Yesterday, the governor of Puerto Rico announced that his government’s $72 billion of debts are not payable, in advance of $1.92 billion in debt service payments due on Wednesday. This announcement follows over a year...
- The Tax Policy Blog
- Sequester 101: Beware the Washington Monument Ploy
Sequester 101: Beware the Washington Monument Ploy
As the sequester looms this Friday, you can bet that politicians will tell aggrandized stories of how federal agencies will be forced to cut the most sympathetic programs you could possibly imagine. Don’t fall for it though; this is a political game that has been used for ages called the Washington Monument Ploy. It got its name from a 1969 episode where the director of the National Parks Department closed the Washington Monument and the Grand Canyon for two days every week to deal with budget cuts. These are obviously the most visible, popular landmarks the parks department operates, and so complaints rolled in and the funding was reinstated.
Here are some Washington Monument doozies from around the country:
Zoo May Close, Euthanize Animals: In 2009, a Boston Zoo claimed it would have to euthanize 20% of their animals if their budget was cut.
Zakim Memorial Bridge Turns Off Lights: The Massachusetts Transit Authority opted to turn off the lights that adorn the scenic Zakim Bridge, a famous part of the Boston skyline, to save a just $60,000 per year. Onlookers noted that the agency could save over $60,000 by laying off just one toll-taker.
Toilet-Paper Shortage: The Detroit school system claimed in 2009 that budget cuts had forced them to beg parents to send their children into school with toilet paper, because they did not have the funds to provide it.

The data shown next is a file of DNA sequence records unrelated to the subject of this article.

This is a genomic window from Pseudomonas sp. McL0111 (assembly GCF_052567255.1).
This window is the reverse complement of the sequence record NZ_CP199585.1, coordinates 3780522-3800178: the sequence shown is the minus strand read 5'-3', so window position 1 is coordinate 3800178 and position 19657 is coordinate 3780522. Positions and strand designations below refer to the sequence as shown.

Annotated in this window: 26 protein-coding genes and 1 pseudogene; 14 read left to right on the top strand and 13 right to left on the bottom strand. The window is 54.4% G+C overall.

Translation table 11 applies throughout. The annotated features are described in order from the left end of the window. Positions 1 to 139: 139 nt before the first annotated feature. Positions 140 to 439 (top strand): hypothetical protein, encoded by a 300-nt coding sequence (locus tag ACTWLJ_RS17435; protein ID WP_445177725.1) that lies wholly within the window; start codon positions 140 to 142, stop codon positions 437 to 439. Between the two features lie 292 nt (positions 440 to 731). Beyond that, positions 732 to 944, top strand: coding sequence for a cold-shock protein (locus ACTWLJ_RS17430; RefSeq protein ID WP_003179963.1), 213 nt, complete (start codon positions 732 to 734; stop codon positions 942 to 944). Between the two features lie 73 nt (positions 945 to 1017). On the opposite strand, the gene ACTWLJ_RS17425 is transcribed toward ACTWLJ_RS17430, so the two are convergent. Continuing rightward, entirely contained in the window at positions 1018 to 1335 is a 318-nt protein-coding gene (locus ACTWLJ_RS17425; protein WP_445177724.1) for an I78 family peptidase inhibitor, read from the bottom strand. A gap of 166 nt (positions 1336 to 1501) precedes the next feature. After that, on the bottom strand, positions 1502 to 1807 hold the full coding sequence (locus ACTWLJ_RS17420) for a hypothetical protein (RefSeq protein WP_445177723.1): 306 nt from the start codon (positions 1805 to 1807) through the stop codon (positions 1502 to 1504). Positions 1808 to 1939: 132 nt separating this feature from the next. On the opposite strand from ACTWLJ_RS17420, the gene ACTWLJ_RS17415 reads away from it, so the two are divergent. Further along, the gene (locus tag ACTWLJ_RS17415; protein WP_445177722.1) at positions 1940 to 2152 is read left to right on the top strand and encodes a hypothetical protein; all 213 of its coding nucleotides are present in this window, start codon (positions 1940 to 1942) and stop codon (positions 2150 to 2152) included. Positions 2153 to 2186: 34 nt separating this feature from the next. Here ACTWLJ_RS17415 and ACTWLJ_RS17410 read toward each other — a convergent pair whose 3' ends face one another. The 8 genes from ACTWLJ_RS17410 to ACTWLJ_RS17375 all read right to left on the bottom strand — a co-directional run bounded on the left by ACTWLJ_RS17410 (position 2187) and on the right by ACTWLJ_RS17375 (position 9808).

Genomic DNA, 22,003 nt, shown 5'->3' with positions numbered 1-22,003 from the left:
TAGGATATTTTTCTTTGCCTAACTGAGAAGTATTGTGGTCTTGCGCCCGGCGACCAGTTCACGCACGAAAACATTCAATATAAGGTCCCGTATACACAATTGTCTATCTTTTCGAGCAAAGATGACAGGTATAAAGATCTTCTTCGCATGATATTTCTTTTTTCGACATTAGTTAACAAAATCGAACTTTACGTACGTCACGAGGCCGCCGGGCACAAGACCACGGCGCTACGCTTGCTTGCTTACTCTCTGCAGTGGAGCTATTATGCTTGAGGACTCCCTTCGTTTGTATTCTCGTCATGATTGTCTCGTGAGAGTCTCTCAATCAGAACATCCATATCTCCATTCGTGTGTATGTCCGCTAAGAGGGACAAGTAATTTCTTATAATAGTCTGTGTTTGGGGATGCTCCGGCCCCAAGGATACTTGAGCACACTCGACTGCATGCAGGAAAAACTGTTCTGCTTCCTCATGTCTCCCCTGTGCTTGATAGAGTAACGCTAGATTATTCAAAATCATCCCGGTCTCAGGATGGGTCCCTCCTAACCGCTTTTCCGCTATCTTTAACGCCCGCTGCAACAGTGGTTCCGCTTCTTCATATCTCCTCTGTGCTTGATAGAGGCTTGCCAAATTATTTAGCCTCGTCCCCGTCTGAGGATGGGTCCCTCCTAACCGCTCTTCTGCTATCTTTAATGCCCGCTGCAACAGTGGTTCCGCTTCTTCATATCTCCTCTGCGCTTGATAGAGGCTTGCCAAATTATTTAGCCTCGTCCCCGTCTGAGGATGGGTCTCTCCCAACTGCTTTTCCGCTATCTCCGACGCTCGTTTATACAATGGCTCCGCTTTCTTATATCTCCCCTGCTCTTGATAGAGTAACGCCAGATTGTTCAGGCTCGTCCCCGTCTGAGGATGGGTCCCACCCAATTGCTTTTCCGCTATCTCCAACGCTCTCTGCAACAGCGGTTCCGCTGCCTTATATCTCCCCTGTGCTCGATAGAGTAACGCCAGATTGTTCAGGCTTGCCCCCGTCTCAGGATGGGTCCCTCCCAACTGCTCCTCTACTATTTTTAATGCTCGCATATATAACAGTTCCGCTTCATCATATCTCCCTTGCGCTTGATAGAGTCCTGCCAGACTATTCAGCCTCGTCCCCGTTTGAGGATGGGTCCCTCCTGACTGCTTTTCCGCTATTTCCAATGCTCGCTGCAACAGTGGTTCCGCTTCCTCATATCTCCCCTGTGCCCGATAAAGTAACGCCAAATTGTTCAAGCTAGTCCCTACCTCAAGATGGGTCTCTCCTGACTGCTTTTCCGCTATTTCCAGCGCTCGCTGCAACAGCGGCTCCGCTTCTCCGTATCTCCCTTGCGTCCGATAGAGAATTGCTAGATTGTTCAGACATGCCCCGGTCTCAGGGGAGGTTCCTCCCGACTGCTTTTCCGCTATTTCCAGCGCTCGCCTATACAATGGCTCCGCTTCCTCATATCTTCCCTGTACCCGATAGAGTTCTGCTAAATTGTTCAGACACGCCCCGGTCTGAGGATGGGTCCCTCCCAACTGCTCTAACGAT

I think Nicole Kaeding at Americans for Prosperity put it best this morning on a phone call. “If you make $50,000 a year ($137 a day), the sequester is like you deciding to cut $3.40 a day from your budget. That’s it. Too bad the President is asking us to choose between not paying rent or cutting the electricity, instead of cutting out a cup of Starbucks.”
More on the Fiscal Cliff deal that got us where we are today here.
Follow Scott Drenkard on Twitter @ScottDrenkard.
Get Email Updates from the Tax Foundation
We will never sell or share your information with third parties.
Join the Tax Foundation's fight for sound tax policy Go
About the Tax Policy Blog
The Tax Policy Blog is the official blog of the Tax Foundation, a non-partisan, non-profit research organization that has monitored tax policy at the federal, state and local levels since 1937. Our economists welcome your feedback. If you would like to send an e-mail to the author of a blog post, please click on that person's name to locate his or her e-mail address or visit our staff page here.